The Environmental Determinants of Diabetes in the Young (TEDDY)
Number of Subjects in Study Archive: 8677
Study Design: Cohort
Conditions: Diabetes Mellitus, Type 1
Duration: 2003 – Present
# Recruitment Centers: 6
Treatment: None, observational only
Available Genotype Data: No
Image Summary: No
Transplant Type: None
Does it have dialysis patients: No
While there are hypotheses and preliminary data as to the etiology of type 1 diabetes (T1D), the data are often limited by imprecise assessment of exposure, recall bias, failure to account for genetic susceptibility, failure to assess exposures at very early ages, or the inability to follow a sufficient sample of children long-term with high intensity. The Environmental Determinants of Diabetes in the Young (TEDDY) study is a multicenter prospective cohort study that was established in response to these gaps in understanding of T1D. The primary objectives of the study include identifying environmental factors—such as infectious agents, dietary factors, and psychosocial factors—that trigger or protect against the development of islet autoimmunity and T1D and examining genetic-environmental interactions to investigate interactive effects that contribute to T1D.
The TEDDY study was designed to follow children with and without a family history of T1D to understand the environmental factors that contribute to the disease. Newborn children younger than 4 months were screened for high-risk HLA alleles, and those with qualifying haplotypes were eligible for follow-up. Information is collected on medical information (infections, medication, immunizations), exposure to dietary and other environmental factors, negative life events, family history, tap water, and measurements of psychological stress. Biospecimens, including blood, stool, urine, and nail clippings, are taken at baseline and follow-up study visits. The primary outcome measures include two endpoints—the first appearance of one or more islet cell autoantibodies (GADA, IAA, or IA-2A), confirmed at two consecutive visits, and development of T1D. The cohort will be followed for 15 years, or until the occurrence of one of the primary endpoints.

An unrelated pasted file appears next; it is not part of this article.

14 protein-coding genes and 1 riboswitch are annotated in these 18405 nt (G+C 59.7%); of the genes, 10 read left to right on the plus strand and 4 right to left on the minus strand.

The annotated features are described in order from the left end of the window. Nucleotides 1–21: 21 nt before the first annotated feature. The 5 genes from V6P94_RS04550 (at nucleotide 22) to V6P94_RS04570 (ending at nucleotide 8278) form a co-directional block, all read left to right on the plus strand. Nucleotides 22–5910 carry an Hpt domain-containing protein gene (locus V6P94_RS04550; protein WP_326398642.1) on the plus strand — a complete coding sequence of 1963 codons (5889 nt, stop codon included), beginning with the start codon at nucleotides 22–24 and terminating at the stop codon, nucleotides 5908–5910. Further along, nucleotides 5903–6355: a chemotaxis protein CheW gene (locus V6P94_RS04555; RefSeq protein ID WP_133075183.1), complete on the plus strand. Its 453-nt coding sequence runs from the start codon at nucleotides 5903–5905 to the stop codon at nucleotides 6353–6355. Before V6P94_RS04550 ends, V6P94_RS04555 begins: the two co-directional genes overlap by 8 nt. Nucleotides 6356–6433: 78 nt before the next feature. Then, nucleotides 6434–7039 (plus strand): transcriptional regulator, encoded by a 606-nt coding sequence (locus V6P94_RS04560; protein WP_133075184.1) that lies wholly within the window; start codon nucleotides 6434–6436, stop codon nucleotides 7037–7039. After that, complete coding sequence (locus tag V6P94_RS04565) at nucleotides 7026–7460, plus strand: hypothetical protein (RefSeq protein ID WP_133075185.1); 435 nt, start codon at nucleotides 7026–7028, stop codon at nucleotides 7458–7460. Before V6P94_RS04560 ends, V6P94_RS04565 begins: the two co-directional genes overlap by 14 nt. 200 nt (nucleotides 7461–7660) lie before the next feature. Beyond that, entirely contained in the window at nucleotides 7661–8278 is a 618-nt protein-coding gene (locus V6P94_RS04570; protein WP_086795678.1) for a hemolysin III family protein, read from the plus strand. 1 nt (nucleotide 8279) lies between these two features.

The TEDDY data currently available include screening phase data, baseline phase data, and multiple analysis datasets. The data was collected between 2004-2010.
The primary objectives of the study include identifying environmental factors, specifically infectious agents, dietary factors, and psychosocial factors, that trigger or protect against the development of islet antibodies or T1D and examining genetic-environmental interactions to investigate the mechanisms of these interactive effects.
There are two primary outcome measures for this study: (1) the first appearance of one or more islet cell autoantibodies (GADA, IAA, IA-2A), confirmed at two consecutive visits, and (2) development of T1D.
Newborns less than 4 months of age with either a high-risk HLA haplotype or a first-degree relative affected with T1D were eligible for enrollment.
Patients with an illness or birth defect that precludes long-term follow-up or involves use of treatment that may alter the natural history of diabetes (e.g., steroids or insulin) were excluded from the study.
This study is ongoing.